Tuesday, March 27, 2007

Remember When Cellphones Were Just for Calling

The "unbundle everything" crowd has made the highly successful competitive wireless industry its latest target. Before anyone at the FCC joins in the unbundling chorus for wireless, they should read the Wall Street Journal's March 26 Special Technology Report, "What's New in Wireless." [subscription required].

Here are the just first few paragraphs from the WSJ report:

Remember when cellphones were just for calling?

Over the past few years, cellphones have evolved from simple communication devices into multimedia powerhouses. First came cameras, then Web surfing, then music players. Now, get ready for a host of new features.

In the next two to three years, consumers will be able to get TV broadcasts on their cellphones with better picture quality than current video offerings -- and a greater range of live programming from major networks like NBC, FOX, ABC and Comedy Central.

Users will also get sophisticated software applications for surfing the mobile Web, and more services to connect with friends, share videos and exchange photos. And they'll likely see mobile devices that can roam seamlessly across Wi-Fi hot spots, cellular networks and new high-speed data networks, bringing a much faster and smoother surfing experience.

Does this sound like a market that needs more government regulation in order to give consumers the services and applications they want? Can the unbundling crowd really say with a straight face that there has been a lack of innovation and investment by the industry in the absence of public utility regulation? Before long the "cellphone" will be able to do everything but put on your pajamas and put you to bed. And if there is demand for that...well, who knows?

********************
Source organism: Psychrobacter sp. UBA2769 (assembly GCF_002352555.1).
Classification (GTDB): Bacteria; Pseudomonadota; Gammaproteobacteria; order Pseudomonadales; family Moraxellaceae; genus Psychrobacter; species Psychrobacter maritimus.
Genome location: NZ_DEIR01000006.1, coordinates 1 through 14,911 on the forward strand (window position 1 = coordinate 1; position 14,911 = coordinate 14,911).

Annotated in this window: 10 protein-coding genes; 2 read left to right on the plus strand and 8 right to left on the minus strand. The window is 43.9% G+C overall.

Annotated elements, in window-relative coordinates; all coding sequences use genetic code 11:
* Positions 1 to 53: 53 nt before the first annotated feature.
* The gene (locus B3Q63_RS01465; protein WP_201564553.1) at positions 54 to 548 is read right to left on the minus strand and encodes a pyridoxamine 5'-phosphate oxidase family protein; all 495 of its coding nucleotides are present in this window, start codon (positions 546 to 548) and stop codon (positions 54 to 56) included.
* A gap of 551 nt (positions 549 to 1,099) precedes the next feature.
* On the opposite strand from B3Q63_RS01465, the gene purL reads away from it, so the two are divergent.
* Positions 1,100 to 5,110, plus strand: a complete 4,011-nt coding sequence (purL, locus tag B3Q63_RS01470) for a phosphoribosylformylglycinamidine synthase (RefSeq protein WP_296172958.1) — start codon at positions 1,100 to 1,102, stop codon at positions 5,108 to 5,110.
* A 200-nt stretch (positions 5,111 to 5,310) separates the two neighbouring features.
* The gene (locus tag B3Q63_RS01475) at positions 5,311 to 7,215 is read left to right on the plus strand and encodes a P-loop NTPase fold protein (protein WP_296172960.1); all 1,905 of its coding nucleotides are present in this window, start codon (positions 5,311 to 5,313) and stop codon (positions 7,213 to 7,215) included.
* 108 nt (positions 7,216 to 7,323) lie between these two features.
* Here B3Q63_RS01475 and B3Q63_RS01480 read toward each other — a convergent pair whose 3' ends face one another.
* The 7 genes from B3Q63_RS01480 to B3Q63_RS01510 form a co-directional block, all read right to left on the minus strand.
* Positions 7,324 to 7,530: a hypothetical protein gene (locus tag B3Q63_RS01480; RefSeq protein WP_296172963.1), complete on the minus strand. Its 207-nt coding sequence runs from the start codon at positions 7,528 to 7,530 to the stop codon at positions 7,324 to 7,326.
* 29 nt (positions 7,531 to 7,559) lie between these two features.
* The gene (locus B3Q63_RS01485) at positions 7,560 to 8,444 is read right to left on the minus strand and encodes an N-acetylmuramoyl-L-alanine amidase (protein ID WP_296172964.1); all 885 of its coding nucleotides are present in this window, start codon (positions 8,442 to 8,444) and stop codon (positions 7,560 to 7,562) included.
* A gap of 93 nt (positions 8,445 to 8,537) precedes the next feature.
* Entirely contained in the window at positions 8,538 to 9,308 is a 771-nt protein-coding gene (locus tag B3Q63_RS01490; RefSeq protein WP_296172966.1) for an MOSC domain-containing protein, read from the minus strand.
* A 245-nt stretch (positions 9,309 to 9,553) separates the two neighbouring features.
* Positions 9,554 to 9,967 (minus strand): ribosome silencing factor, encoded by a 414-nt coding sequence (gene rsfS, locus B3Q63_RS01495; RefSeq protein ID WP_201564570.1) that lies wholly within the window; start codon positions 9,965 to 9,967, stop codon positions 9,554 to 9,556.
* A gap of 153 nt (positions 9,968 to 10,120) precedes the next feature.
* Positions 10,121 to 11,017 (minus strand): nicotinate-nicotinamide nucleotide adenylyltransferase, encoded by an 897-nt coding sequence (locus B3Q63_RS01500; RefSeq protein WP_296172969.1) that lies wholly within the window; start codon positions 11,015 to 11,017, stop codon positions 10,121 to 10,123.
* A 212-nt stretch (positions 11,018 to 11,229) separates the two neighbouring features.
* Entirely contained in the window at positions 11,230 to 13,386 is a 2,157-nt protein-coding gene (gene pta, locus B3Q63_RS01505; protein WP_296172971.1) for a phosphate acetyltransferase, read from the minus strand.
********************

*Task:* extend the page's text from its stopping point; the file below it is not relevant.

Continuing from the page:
Yesterday, I wrote in "Net Neutrality, the NOI, and Unbundling" about how Commissioner Copps, guided by his own strong pro-regulatory instincts, is right in tying together the unbundling issue that lies at the heart of the net neutrality debate with the unbundling issues that are at the core of other of today's most important communications policy issues. The unbundling crowd knows that "unbundling" and enforcement of "non-discrimination" mandates ultimately leads to common carrier regulation because it will always be necessary, in order to determine whether alleged discrimination has occurred, for the regulators to finely parse sometimes subtle differences in the price of various kinds of offerings.

If you haven't read it, you should read Bruce Owen's FSF paper, The Net Neutrality Debate: Twenty Five Years after United States v. AT&T and 120 Years after the Act to Regulate Commerce. Oliver Wendell Holmes said: "When I want to understand what's happening today, to decide what to do tommorrow, I look back." Professor Owen's paper examines a lot of history concerning regulatory failures over the last hundred years. His paper ought to be required reading for today's policymakers.

In the case of wireless, and broadband more generally, unless regulators can identify specific instances of non-transitory market failures causing demonstrable consumer harm, they should rely on marketplace competition to continue to deliver the types of innovative communications and information services and applications we witness everyday when we turn on our "cellphones."